With its talk of D-branes, 10- or 11- dimensional universes and a myriad of possible solutions - 10500 at the last count - string theory looks to many outsiders more like an arcane branch of mathematics that says nothing new about the real world. Not surprisingly, string theory has come in for a lot of criticism in the last year, particularly with the publication of the books Not Even Wrong by US physicist Peter Woit and The Trouble with Physics by Lee Smolin.
But look into string theory in even a little detail, and it is clear why so many young physicists are lured into the field, as this month's special issue of Physics World reveals. First, although the details need to be worked out, string theory naturally unifies quantum mechanics and general relativity - two of the pillars of physics. Second, string theory is very much guided by problems in the real world - such as questions over the quark-gluon plasma and the entropy of black holes - no matter how remote these might seem.
With CERN's Large Hadron Collider (LHC) due to be switched on next year, now is the wrong time to slam string theory for its lack of predictive power. While not being able to prove string theory is right, the discovery of "supersymmetric" particles at the LHC would give it a major boost, as would the discovery of "Kaluza-Klein" particles and possibly even mini-black holes. A flood of cosmological data due in the next few years will also offer new ways to put string theory to the test.
String theorists can be rightly criticized for having in the past oversold their subject by making grandiose claims about "a theory of everything". But the richness of string theory and its increasing contact with the real world give those involved something to shout about. As the views of even many non-string theorists in this issue of Physics World make clear, the theory still holds all the potential it ever did to revolutionize our understanding of the universe.Also in this issue:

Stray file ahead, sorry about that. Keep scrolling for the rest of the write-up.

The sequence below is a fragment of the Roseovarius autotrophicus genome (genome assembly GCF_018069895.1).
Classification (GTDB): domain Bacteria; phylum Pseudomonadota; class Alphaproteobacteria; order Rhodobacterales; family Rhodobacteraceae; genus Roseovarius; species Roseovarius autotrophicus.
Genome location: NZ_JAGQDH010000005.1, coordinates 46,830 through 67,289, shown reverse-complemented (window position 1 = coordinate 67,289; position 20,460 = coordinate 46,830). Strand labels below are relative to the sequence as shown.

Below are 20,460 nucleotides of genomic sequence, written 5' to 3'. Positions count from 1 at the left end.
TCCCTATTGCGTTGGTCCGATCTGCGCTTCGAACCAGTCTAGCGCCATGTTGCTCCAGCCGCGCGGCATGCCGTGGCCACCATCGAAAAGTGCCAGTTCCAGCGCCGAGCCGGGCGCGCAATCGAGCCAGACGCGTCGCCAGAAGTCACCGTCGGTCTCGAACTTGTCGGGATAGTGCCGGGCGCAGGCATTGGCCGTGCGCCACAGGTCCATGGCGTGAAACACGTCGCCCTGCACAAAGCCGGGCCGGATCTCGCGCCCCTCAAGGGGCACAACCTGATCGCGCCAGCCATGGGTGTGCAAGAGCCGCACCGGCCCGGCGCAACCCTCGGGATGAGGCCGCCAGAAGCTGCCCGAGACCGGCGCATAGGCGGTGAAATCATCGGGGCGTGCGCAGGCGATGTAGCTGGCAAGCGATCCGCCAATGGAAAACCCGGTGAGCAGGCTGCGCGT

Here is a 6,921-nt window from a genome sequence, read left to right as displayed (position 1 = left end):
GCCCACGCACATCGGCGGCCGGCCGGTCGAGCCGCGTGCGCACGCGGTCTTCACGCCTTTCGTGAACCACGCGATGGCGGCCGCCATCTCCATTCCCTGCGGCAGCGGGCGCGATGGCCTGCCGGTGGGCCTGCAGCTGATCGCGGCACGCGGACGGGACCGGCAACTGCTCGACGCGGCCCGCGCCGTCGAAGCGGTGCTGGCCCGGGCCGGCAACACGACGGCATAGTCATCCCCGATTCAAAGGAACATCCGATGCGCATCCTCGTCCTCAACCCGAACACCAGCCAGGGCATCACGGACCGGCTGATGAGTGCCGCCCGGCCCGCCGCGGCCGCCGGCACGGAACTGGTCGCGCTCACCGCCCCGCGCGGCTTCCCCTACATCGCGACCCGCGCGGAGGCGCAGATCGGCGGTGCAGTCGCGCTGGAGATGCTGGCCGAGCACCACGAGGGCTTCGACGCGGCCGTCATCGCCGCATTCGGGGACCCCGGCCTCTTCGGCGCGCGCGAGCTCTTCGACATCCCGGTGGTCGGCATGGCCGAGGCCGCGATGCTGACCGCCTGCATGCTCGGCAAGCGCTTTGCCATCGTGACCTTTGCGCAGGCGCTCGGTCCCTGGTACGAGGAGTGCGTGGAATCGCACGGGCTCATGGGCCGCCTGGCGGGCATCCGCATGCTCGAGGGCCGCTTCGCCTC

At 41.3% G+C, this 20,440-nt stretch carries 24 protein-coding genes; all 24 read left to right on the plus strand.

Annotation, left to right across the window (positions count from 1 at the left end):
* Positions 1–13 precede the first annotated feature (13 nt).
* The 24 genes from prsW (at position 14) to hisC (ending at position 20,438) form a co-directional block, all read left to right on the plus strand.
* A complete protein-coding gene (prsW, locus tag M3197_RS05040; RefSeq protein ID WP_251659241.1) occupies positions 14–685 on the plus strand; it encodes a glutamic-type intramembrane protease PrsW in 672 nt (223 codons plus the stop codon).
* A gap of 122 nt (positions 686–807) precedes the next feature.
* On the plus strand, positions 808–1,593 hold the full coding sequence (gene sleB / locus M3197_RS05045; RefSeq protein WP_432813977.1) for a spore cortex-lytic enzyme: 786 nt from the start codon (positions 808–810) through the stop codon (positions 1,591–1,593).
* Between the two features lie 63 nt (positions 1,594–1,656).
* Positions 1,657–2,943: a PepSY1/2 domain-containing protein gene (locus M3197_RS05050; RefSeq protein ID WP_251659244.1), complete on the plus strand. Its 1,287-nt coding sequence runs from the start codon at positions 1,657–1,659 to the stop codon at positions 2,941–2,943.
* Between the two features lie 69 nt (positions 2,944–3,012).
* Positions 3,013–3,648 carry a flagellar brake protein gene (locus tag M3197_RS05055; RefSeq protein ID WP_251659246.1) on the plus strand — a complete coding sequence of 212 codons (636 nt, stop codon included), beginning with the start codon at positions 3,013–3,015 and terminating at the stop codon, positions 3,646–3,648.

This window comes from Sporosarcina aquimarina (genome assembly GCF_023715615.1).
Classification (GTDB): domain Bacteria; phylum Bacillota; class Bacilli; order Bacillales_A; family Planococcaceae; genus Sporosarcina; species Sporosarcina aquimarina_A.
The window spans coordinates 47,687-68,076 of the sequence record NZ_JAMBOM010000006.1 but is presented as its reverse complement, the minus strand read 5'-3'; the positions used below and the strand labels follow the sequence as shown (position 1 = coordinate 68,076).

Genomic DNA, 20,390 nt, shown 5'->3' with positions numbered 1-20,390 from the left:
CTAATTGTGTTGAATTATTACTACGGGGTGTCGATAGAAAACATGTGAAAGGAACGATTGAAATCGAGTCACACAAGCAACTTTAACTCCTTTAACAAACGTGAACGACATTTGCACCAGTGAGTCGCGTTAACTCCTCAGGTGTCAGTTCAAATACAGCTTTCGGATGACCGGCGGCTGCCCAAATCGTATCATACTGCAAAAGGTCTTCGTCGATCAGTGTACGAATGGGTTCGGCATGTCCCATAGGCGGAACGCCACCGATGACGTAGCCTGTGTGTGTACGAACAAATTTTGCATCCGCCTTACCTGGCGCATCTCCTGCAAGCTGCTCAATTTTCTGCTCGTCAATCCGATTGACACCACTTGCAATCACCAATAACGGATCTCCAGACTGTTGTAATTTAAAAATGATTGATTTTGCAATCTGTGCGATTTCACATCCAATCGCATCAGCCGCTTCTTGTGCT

Charlie Wallace | alfa
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MPQ scientists achieve long storage times for photonic quantum bits which break the lower bound for direct teleportation in a global quantum network.
Concerning the development of quantum memories for the realization of global quantum networks, scientists of the Quantum Dynamics Division led by Professor...
Researchers have developed a water cloaking concept based on electromagnetic forces that could eliminate an object's wake, greatly reducing its drag while...
Tiny pores at a cell's entryway act as miniature bouncers, letting in some electrically charged atoms--ions--but blocking others. Operating as exquisitely sensitive filters, these "ion channels" play a critical role in biological functions such as muscle contraction and the firing of brain cells.
To rapidly transport the right ions through the cell membrane, the tiny channels rely on a complex interplay between the ions and surrounding molecules,...
The miniaturization of the current technology of storage media is hindered by fundamental limits of quantum mechanics. A new approach consists in using so-called spin-crossover molecules as the smallest possible storage unit. Similar to normal hard drives, these special molecules can save information via their magnetic state. A research team from Kiel University has now managed to successfully place a new class of spin-crossover molecules onto a surface and to improve the molecule’s storage capacity. The storage density of conventional hard drives could therefore theoretically be increased by more than one hundred fold. The study has been published in the scientific journal Nano Letters.
Over the past few years, the building blocks of storage media have gotten ever smaller. But further miniaturization of the current technology is hindered by...
With innovative experiments, researchers at the Helmholtz-Zentrums Geesthacht and the Technical University Hamburg unravel why tiny metallic structures are extremely strong
Light-weight and simultaneously strong – porous metallic nanomaterials promise interesting applications as, for instance, for future aeroplanes with enhanced...
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